March means Madness for fans of the U.S. National Collegiate Athletic Association (NCAA) basketball tournament. For fans of battling robots, late winter means kickoff time for the annual FIRST Robotics tournament.

Thousands of high school teams from the U.S., Canada and other countries have taken on the 30th annual FIRST Robotics Competition’s 2019 challenge, Destination: Deep Space. The competition started with regional matches on February 25 and will culminate with championships in late April. Engineering360 had a chance to take an inside look at the Tech Valley New York event held March 6-9 in Troy, New York.

Game basics

FIRST Robotics invites high school teams of 30 to 100 members or more to compete in a game that requires them to design and build a robot capable of loading a cargo spacecraft under adverse conditions and time constraints. Robot tasks include preparing a cargo ship and rocket with hatch panels secured with velcro, gathering cargo — balls that represent surface samples from Planet Primus — and loading cargo. Competitors

Regional FIRST Robotics competition in Troy, New York. Source: Engineering360Regional FIRST Robotics competition in Troy, New York. Source: Engineering360earn points for task completion and operating under adverse conditions, among other actions.

Competition is not robot-against-robot but rather two alliances of three robots each against each other. Combining teams into alliances, labeled Red and Blue, allows players to use various strategies, such as having one robot focus on scoring while others concentrate on blocking opponents or other activities depending on the robot strengths.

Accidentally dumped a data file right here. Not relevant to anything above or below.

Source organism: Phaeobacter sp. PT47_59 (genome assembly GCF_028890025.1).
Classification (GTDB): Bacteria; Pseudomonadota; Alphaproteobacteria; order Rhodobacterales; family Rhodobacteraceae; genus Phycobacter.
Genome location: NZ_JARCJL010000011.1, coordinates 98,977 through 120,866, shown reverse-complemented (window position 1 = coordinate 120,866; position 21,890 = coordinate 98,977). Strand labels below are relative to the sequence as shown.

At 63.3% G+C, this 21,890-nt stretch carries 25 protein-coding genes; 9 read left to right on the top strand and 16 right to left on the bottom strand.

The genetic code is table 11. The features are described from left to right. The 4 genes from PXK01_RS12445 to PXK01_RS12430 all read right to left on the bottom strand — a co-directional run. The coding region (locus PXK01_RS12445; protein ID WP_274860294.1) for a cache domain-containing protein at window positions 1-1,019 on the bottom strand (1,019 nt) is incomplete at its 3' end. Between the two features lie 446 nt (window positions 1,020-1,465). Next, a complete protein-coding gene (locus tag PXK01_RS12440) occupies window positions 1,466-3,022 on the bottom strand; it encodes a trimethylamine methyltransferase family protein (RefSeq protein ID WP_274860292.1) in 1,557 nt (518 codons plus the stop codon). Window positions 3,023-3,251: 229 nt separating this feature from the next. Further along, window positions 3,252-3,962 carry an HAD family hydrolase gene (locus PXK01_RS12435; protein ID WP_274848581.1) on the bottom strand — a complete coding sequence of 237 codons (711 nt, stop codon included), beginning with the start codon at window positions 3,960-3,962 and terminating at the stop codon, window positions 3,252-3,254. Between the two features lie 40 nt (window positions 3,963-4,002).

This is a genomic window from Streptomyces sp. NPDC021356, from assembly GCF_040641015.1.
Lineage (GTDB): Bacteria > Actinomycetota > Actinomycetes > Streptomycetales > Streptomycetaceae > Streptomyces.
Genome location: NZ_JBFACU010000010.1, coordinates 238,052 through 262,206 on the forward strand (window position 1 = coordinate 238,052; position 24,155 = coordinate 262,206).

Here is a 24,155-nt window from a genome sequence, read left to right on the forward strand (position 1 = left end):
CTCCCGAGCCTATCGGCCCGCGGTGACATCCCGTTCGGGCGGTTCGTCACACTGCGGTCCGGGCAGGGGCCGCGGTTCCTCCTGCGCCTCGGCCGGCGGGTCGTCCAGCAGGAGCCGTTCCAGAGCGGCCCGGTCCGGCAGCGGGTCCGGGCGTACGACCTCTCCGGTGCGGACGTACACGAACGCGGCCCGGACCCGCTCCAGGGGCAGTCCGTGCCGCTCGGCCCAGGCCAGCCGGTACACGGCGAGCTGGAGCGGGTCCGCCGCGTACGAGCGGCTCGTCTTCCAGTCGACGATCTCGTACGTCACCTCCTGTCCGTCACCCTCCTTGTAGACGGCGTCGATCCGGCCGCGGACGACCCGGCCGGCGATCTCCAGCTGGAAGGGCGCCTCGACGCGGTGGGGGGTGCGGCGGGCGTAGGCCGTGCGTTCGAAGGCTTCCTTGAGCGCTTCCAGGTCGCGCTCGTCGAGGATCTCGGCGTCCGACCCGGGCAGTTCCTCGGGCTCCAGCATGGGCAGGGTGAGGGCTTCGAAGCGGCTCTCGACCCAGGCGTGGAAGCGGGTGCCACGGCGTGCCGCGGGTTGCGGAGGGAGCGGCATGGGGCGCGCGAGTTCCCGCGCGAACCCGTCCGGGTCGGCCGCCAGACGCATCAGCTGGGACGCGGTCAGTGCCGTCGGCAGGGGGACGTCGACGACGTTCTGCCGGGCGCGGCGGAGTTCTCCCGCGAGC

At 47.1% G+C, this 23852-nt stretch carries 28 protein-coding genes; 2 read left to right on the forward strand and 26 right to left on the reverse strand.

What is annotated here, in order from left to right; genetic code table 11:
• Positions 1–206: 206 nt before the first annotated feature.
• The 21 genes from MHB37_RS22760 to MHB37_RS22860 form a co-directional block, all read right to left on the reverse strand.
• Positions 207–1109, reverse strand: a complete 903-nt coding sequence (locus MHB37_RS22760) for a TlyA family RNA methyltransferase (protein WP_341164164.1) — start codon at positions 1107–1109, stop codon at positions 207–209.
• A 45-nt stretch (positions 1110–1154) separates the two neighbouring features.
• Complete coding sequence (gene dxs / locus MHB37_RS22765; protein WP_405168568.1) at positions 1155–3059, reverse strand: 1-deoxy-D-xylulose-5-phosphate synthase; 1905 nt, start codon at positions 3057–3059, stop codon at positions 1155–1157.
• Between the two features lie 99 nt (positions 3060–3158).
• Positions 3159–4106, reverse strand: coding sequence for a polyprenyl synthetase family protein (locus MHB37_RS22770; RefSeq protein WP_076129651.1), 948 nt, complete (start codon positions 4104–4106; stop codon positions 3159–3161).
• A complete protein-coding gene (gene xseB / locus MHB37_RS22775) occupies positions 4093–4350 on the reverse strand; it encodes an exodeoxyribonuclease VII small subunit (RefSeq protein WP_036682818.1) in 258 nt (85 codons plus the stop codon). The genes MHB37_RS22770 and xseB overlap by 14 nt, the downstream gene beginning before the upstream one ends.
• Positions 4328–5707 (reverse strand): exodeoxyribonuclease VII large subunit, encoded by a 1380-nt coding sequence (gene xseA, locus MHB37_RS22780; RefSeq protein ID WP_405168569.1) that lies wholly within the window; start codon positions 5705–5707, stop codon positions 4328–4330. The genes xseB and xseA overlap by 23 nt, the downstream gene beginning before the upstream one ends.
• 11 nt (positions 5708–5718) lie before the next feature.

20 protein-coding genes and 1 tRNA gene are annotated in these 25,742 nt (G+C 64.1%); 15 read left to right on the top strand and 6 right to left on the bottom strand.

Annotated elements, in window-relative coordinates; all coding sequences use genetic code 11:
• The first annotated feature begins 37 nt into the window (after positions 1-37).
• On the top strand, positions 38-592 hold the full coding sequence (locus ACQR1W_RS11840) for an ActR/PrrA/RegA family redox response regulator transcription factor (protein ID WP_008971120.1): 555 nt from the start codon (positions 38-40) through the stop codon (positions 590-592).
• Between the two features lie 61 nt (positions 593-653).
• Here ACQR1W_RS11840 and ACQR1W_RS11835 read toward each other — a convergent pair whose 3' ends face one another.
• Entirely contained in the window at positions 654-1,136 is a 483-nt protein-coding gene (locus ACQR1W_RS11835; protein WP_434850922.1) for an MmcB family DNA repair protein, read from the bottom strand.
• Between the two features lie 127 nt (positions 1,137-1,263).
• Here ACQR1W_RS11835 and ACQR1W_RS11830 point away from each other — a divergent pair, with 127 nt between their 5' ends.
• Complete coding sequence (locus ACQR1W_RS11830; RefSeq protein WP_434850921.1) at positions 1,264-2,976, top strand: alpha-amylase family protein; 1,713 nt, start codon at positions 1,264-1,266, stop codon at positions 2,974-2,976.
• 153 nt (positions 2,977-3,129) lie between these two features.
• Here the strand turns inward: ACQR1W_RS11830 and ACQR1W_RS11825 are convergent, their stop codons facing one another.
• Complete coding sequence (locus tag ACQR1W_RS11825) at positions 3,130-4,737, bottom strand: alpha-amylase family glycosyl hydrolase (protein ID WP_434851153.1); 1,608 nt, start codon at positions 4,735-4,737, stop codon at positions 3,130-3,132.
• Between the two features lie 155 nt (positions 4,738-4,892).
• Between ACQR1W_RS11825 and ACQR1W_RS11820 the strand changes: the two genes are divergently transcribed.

A match starts when team members place robots on the playing field and the time clock starts ticking. When the match begins, the operators cannot see their robots, which are obscured by a screen that simulates a sandstorm. During this time the robots must be operated either by camera or otherwise, but after 15 seconds the screen is lifted. The teams gain points by placing cargo and hatches in a two-and-a-half minute timeframe. Before the round ends teams can gain additional points by returning to platforms of three increasing heights where the lowest platform is three points, then six and 12 respectively.

Bring on the robots

I had the opportunity to work with the team from Tech Valley High School in Albany, New York, as they built their robot in the six weeks prior to the event. The team of about 30 students had broken up into different groups, one working on CAD design, another building the bot while still others focused on programming and outreach. The different groups work separately and together after school and on weekends to build the bot while still attending their regular classes.

While many of the robots share some commonalities, the ingenuity, craftsmanship and uniqueness of each bot became apparent as they competed. Every team works with the same kit of parts, with rookie teams receiving some extra items. How teams combine mechanics, pneumatics, motors and all sorts of electronics and components, as well as the human operators, gives the bots various attributes. Robot control systems The Tech Valley High School robot, Tip-Z. Source: Engineering360The Tech Valley High School robot, Tip-Z. Source: Engineering360involve joysticks, computers, cameras, networking and all sorts of other complexities.

Once the competition started, the teams could not bring in outside parts but instead had to fix their bots on location with what they had on hand. Time is short during the competition, as I learned from the team I worked with. They replaced a burnt-out motor between rounds and did not have time to test it, only to find out during the match that the motor was wired backwards.

All of this competition is of course in good fun but at the same time challenges students to learn all sorts of skills and gain experience they would not have had otherwise. In addition to building technical skills, competitors follow conduct rules throughout the course of the contest. The competition is also fun to watch.

The Tech Valley team competed against 36 teams from the New York Capital Region, elsewhere in New York state, New Jersey, Canada and Brazil at the New York Tech Valley regional event, hosted by Rensselaer Polytechnic Institute.

Check out the video for more pictures and the robots in action.